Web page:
These results reveal a changing IT jobs landscape in which ‘hands-on’ DevOps expertise is beginning to take centre stage. The closing pay gap between IT practitioners and managers indicates that as more organisations adopt DevOps, or start to prioritise an existing practice, increased resources are being put behind finding and retaining the best practitioner talent. The bar is set high with today’s practitioners requiring diverse skill sets to enable them to support the IT strategies and objectives of a business, especially in organisations with more complex technology infrastructures.
Large businesses have more high-paying positions than smaller ones
The salary data also shows that larger businesses, which traditionally are equipped with more complex technology infrastructure, are prepared to pay more for experience and diverse skill sets as well as for higher-level managers. For example, at organisations with over $2B in revenue, the majority of IT jobs (79 per cent) pay $75,000 or above. Comparatively, less than half (47 per cent) of IT jobs at organisations with less than $50M in annual revenue pay within the same range.
In Europe, we found 43 per cent of European respondents make less than $50,000, with France seeing lower incomes (especially in the lower ranges) than those reported in the whole of the region. Germany, on the other hand, reported more managers and practitioners in the higher ranges, suggesting that the larger number of international, enterprise-level corporations are headquartered in Germany.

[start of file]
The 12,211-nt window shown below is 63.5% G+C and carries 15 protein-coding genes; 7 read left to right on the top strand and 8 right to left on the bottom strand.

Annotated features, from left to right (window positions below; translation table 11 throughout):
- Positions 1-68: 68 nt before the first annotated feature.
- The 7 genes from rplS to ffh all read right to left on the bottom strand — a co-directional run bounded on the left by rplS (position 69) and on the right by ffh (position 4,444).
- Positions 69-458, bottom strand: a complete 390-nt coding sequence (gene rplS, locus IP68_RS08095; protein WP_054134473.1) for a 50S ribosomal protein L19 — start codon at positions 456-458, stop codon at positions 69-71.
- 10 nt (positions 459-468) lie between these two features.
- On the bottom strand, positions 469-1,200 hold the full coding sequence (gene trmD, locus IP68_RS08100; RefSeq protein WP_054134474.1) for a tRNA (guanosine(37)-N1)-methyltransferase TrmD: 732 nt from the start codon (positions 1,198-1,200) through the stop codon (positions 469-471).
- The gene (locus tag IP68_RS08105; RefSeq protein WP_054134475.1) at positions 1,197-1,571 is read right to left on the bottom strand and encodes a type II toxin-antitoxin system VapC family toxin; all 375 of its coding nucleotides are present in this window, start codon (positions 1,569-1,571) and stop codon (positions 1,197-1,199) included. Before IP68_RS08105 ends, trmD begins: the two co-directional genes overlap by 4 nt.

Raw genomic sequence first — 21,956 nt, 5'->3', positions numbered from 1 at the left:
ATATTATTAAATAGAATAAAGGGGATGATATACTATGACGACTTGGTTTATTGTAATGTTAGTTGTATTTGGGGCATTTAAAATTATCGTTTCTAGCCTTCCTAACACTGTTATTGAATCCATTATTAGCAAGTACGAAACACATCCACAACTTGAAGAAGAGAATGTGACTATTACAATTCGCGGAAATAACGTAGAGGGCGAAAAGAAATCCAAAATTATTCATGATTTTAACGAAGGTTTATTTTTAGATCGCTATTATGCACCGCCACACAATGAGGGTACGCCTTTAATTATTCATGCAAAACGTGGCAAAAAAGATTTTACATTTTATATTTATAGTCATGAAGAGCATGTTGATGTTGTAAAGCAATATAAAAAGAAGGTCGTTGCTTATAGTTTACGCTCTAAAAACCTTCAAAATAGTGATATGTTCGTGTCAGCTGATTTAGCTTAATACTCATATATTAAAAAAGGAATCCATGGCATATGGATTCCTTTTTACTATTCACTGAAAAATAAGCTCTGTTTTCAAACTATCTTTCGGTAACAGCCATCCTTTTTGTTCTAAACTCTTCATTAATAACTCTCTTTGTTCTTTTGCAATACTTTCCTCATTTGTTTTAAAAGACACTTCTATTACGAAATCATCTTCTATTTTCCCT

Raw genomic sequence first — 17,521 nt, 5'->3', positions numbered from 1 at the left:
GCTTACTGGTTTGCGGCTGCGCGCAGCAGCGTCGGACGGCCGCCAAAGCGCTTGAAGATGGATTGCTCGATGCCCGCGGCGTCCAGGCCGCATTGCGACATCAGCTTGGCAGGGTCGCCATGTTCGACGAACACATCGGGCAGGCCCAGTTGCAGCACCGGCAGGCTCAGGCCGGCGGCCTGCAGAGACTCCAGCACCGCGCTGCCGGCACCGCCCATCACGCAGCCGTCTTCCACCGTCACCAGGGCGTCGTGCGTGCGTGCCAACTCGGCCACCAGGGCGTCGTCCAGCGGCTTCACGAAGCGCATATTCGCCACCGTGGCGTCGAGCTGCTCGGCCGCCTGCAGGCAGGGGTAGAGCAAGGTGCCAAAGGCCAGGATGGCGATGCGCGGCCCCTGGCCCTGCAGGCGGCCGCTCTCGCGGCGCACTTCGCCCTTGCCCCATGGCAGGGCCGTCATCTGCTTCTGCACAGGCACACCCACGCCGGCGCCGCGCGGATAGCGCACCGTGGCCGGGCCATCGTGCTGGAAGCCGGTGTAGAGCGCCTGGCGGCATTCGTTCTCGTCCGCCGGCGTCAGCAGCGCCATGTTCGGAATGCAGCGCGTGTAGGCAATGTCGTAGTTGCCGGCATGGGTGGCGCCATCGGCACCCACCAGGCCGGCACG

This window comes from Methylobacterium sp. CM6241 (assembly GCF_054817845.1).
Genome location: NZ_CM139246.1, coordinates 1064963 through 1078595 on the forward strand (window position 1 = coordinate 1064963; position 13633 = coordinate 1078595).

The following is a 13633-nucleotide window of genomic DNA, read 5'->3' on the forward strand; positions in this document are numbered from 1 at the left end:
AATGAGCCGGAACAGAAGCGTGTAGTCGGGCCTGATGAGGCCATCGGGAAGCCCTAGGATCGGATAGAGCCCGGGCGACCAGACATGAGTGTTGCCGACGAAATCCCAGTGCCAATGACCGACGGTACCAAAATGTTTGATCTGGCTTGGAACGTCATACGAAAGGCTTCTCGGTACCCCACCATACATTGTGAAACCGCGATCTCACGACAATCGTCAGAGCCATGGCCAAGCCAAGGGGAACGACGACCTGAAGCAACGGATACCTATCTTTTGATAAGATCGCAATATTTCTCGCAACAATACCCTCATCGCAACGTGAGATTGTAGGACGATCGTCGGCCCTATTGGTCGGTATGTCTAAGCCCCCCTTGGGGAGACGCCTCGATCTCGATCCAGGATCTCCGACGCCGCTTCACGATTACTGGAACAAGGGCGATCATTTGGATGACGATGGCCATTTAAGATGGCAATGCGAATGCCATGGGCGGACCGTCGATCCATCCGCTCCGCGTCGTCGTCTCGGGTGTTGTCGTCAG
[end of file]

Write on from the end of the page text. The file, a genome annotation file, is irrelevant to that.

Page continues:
It makes sense for large enterprises to gain a competitive edge from investing in those automation tools and DevOps methodologies which can deliver timely software solutions to users around the world and help them maintain a competitive edge. Growing a practice with this capability takes the best talent and that means paying more for highly skilled practitioners and managers who drive innovation and maintain an enterprise’s complex technology infrastructure. This is borne out by actual survey data, which shows that in businesses where there is strong leadership support for DevOps, 43 per cent of those surveyed reported incomes over $100,000 versus 37 per cent where initiatives are only sometimes, rarely or never supported.
Drilling into industry and gender gaps